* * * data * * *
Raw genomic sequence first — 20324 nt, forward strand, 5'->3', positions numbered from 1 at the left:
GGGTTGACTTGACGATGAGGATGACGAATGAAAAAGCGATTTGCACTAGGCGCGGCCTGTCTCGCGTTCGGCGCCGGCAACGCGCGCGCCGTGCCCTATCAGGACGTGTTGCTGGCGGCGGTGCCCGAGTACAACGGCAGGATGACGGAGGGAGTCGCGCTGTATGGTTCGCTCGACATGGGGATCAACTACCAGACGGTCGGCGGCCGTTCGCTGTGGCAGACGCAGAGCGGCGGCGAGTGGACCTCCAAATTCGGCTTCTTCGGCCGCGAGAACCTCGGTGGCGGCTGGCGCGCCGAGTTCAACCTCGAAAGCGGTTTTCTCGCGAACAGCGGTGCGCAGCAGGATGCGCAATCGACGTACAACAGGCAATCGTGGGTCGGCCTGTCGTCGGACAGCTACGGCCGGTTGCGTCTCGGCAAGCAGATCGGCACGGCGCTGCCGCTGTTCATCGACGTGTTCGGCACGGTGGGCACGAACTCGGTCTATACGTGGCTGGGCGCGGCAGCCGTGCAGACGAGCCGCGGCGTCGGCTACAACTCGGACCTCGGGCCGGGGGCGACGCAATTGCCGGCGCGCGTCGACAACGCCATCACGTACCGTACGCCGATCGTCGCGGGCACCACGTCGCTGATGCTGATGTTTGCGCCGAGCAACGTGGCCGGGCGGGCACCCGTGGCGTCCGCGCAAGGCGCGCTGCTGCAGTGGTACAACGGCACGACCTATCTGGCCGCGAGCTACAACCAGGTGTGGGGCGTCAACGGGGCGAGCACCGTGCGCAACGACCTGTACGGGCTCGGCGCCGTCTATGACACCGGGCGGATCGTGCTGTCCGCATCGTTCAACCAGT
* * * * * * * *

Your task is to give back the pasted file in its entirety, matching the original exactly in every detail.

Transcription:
Raw genomic sequence first — 20324 nt, forward strand, 5'->3', positions numbered from 1 at the left:
GGGTTGACTTGACGATGAGGATGACGAATGAAAAAGCGATTTGCACTAGGCGCGGCCTGTCTCGCGTTCGGCGCCGGCAACGCGCGCGCCGTGCCCTATCAGGACGTGTTGCTGGCGGCGGTGCCCGAGTACAACGGCAGGATGACGGAGGGAGTCGCGCTGTATGGTTCGCTCGACATGGGGATCAACTACCAGACGGTCGGCGGCCGTTCGCTGTGGCAGACGCAGAGCGGCGGCGAGTGGACCTCCAAATTCGGCTTCTTCGGCCGCGAGAACCTCGGTGGCGGCTGGCGCGCCGAGTTCAACCTCGAAAGCGGTTTTCTCGCGAACAGCGGTGCGCAGCAGGATGCGCAATCGACGTACAACAGGCAATCGTGGGTCGGCCTGTCGTCGGACAGCTACGGCCGGTTGCGTCTCGGCAAGCAGATCGGCACGGCGCTGCCGCTGTTCATCGACGTGTTCGGCACGGTGGGCACGAACTCGGTCTATACGTGGCTGGGCGCGGCAGCCGTGCAGACGAGCCGCGGCGTCGGCTACAACTCGGACCTCGGGCCGGGGGCGACGCAATTGCCGGCGCGCGTCGACAACGCCATCACGTACCGTACGCCGATCGTCGCGGGCACCACGTCGCTGATGCTGATGTTTGCGCCGAGCAACGTGGCCGGGCGGGCACCCGTGGCGTCCGCGCAAGGCGCGCTGCTGCAGTGGTACAACGGCACGACCTATCTGGCCGCGAGCTACAACCAGGTGTGGGGCGTCAACGGGGCGAGCACCGTGCGCAACGACCTGTACGGGCTCGGCGCCGTCTATGACACCGGGCGGATCGTGCTGTCCGCATCGTTCAACCAGT